To be clear: I’m no stranger to outlandish sexual escapades in literature. I’ve read the daughter’s attempt to seduce her mother in Elfriede Jelinek’s The Piano Teacher. I’ve read Suetonius’ disturbing portrayal of Emperor Tiberius’ relationship with his “minnows” in The Twelve Caesars. I’ve also read the lurid depictions of pederasty Mario Vargas-Llosa included in The Dream of the Celt. As much as they troubled me, I found the detailed narratives of Wavy’s and Kellen’s encounters grossly out of line and unnecessary. At the risk of sounding iconoclastic, sometimes “tell don’t show” is a better approach to writing.

I didn’t care for the pacing. I found the first half of the book boring. The author showed the development of Kellen’s and Wavy’s relationship. She could have done so just as effectively in a quarter of that many pages at most.

I also thought all the loose ends in the story wrapped up too quickly at the end. There were two significant events that took place in the middle of the book that faded into the background until the final chapter. I would’ve preferred reading about their resolution to more (and more) discussion of Wavy’s and Kellen’s lives.

The main issue I had with the story concerned the protagonists. I couldn’t understand either one of their motivations. Wavy ended up in college to study astrophysics while still pining for her tattooed, biker paramour. She certainly wouldn’t be the first intelligent person to make an unorthodox choice of lovers. I would’ve liked to know precisely what about Kellen interested her so much. With respect to the later character, he admitted to Wavy that he’d been “rubbernecking” at her when he crashed his bike. At the time she was eight years old. Throughout the story he insisted he wasn’t a pedophile. Maybe Kellen didn’t know the correct meaning of rubbernecking. Either way, this came across as very inconsistent to me.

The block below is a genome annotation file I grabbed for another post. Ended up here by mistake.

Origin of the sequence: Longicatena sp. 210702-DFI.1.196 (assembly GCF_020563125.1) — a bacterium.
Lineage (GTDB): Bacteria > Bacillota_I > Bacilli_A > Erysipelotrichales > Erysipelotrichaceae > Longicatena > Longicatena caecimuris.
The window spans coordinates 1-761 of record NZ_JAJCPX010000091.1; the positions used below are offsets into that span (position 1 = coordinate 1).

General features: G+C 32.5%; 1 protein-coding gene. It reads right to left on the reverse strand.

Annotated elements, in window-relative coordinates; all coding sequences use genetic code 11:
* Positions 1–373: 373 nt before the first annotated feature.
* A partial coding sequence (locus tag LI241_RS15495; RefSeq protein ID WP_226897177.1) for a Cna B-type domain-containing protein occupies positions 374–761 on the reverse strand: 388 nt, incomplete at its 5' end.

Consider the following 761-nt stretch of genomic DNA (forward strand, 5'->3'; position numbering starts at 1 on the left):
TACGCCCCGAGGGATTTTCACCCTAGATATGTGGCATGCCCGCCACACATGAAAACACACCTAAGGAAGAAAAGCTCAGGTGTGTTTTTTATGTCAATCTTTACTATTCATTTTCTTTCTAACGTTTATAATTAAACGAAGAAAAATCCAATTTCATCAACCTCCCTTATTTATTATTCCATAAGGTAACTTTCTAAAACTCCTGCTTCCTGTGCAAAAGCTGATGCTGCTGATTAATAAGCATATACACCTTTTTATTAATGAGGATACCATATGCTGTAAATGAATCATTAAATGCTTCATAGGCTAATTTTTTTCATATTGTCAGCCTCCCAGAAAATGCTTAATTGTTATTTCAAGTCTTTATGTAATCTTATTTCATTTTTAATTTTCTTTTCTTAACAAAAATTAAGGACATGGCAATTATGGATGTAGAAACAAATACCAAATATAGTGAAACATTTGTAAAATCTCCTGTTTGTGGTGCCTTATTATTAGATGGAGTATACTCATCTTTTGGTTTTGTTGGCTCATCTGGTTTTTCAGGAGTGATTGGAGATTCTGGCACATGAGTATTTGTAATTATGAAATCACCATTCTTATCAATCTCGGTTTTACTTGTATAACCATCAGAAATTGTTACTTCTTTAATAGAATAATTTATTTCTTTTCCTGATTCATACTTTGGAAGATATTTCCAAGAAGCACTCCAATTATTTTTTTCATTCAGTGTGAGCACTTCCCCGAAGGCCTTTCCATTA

For those who complained that Vladimir Nabokov’s Lolita needed a meth lab to add excitement: All the Ugly and Wonderful Things will delight them. For me it’s wonderful that I finished the book, but it was sure ugly reading it. I’ve got to go now. Chris Hansen just walked into the room. He has some questions about what I was doing reading the book.